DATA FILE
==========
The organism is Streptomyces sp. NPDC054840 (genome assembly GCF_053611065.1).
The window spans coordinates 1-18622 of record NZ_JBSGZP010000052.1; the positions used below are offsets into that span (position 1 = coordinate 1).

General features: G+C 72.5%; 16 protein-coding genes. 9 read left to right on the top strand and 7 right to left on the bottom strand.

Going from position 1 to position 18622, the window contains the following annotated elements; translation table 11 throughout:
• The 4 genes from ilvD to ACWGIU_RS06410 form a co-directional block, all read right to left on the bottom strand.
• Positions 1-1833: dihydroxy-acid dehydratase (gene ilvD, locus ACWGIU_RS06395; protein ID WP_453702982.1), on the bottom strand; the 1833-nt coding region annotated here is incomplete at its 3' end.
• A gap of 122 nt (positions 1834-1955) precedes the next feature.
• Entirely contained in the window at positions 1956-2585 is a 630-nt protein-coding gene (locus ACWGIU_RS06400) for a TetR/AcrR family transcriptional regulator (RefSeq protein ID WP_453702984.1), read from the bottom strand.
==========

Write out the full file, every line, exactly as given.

The organism is Streptomyces sp. NPDC054840 (genome assembly GCF_053611065.1).
The window spans coordinates 1-18622 of record NZ_JBSGZP010000052.1; the positions used below are offsets into that span (position 1 = coordinate 1).

General features: G+C 72.5%; 16 protein-coding genes. 9 read left to right on the top strand and 7 right to left on the bottom strand.

Going from position 1 to position 18622, the window contains the following annotated elements; translation table 11 throughout:
• The 4 genes from ilvD to ACWGIU_RS06410 form a co-directional block, all read right to left on the bottom strand.
• Positions 1-1833: dihydroxy-acid dehydratase (gene ilvD, locus ACWGIU_RS06395; protein ID WP_453702982.1), on the bottom strand; the 1833-nt coding region annotated here is incomplete at its 3' end.
• A gap of 122 nt (positions 1834-1955) precedes the next feature.
• Entirely contained in the window at positions 1956-2585 is a 630-nt protein-coding gene (locus ACWGIU_RS06400) for a TetR/AcrR family transcriptional regulator (RefSeq protein ID WP_453702984.1), read from the bottom strand.